We call on the IAB, the IETF, and the operational community to examine the specifications for the domain name system and consider whether additional specifications could improve the stability of the overall system. Most urgently, we ask for definitive recommendations regarding the use and operation of wildcard DNS names in TLDs and the root domain, so that actions and expectations can become universal. With respect to the broader architectural issues, we call on the technical community to clarify the role of error responses and on the separation of architectural layers, particularly and their interaction with security and stability.

[1] New York Times Announcement of VeriSign change

[2] Wall Street Journal report of VeriSign change

[3] Computer Business Review report of VeriSign change

[4] RFC1035, Domain Names - Implementation and Specification

Domain Name System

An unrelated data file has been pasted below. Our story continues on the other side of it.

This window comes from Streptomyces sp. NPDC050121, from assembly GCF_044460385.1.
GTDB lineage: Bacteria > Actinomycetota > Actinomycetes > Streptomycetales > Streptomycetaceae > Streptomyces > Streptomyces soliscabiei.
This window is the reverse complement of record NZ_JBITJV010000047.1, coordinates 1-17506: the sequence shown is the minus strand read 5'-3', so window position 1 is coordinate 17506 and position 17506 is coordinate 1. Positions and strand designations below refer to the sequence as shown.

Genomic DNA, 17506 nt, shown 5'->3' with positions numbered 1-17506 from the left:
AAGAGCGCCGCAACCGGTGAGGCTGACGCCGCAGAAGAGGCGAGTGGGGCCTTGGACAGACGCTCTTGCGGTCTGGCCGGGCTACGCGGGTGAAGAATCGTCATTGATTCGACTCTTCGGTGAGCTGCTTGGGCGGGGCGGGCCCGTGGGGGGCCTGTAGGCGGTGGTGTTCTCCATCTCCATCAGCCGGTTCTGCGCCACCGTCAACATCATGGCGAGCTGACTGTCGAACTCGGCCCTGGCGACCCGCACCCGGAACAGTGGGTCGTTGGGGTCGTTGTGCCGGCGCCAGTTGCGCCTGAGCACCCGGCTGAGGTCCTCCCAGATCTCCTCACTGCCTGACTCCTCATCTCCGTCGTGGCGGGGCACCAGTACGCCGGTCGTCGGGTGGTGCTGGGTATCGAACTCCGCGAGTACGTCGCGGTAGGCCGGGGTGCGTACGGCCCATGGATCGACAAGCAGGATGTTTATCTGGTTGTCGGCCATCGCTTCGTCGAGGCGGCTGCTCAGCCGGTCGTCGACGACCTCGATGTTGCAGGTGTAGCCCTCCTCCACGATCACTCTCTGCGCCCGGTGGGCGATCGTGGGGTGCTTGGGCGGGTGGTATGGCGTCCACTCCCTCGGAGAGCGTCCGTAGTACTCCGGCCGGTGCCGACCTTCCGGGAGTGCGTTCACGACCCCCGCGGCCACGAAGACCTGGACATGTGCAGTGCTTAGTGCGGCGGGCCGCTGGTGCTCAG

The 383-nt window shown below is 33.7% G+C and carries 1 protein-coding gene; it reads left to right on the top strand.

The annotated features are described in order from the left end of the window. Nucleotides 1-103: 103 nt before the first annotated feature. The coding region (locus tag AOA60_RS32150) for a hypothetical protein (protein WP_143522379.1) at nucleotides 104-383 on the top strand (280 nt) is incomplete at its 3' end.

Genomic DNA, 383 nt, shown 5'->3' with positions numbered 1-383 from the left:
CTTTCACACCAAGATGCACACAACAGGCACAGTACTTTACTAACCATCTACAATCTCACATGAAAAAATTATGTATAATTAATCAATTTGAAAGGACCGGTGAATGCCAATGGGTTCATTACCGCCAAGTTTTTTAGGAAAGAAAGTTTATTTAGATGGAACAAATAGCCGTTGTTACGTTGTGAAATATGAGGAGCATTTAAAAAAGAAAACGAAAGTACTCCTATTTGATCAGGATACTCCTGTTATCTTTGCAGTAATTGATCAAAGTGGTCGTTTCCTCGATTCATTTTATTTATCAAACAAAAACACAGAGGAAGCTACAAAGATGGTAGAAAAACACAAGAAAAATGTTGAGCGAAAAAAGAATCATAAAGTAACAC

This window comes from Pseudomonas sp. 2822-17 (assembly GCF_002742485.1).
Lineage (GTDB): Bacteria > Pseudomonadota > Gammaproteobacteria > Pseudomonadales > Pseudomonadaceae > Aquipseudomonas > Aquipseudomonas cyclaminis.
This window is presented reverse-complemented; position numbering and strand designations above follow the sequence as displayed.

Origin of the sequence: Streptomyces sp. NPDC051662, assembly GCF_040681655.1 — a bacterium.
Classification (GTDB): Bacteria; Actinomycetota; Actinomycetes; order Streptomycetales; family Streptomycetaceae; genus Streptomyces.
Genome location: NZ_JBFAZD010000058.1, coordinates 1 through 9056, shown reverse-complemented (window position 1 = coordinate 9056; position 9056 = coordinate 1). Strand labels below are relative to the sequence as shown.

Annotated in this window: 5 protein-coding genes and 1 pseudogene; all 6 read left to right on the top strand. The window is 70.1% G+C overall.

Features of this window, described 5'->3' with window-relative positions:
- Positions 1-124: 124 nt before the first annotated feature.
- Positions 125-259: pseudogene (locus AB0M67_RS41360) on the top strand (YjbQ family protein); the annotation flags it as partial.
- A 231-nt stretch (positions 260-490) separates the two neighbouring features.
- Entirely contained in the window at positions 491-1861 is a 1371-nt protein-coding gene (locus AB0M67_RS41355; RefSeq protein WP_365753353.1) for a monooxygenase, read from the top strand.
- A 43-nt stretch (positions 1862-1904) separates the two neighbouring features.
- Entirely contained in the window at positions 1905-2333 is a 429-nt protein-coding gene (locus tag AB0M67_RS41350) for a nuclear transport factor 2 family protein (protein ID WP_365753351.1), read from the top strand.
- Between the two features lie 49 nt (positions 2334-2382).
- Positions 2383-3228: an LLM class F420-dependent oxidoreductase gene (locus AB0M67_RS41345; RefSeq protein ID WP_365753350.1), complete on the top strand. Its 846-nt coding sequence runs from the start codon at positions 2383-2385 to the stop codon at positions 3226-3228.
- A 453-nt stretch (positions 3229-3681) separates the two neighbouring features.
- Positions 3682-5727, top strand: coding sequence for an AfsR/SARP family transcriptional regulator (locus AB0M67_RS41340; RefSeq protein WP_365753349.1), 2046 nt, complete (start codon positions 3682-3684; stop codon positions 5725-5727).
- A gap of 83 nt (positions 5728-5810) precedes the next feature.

Internationalized Domain Name ,IDN,"IDNs are domain names that include characters used in the local representation of languages that are not written with the twenty-six letters of the basic Latin alphabet ""a-z"". An IDN can contain Latin letters with diacritical marks, as required by many European languages, or may consist of characters from non-Latin scripts such as Arabic or Chinese. Many languages also use other types of digits than the European ""0-9"". The basic Latin alphabet together with the European-Arabic digits are, for the purpose of domain names, termed ""ASCII characters"" (ASCII = American Standard Code for Information Interchange). These are also included in the broader range of ""Unicode characters"" that provides the basis for IDNs. The ""hostname rule"" requires that all domain names of the type under consideration here are stored in the DNS using only the ASCII characters listed above, with the one further addition of the hyphen ""-"". The Unicode form of an IDN therefore requires special encoding before it is entered into the DNS. The following terminology is used when distinguishing between these forms: A domain name consists of a series of ""labels"" (separated by ""dots""). The ASCII form of an IDN label is termed an ""A-label"". All operations defined in the DNS protocol use A-labels exclusively. The Unicode form, which a user expects to be displayed, is termed a ""U-label"". The difference may be illustrated with the Hindi word for ""test"" — परीका — appearing here as a U-label would (in the Devanagari script). A special form of ""ASCII compatible encoding"" (abbreviated ACE) is applied to this to produce the corresponding A-label: xn--11b5bs1di. A domain name that only includes ASCII letters, digits, and hyphens is termed an ""LDH label"". Although the definitions of A-labels and LDH-labels overlap, a name consisting exclusively of LDH labels, such as"""" is not an IDN."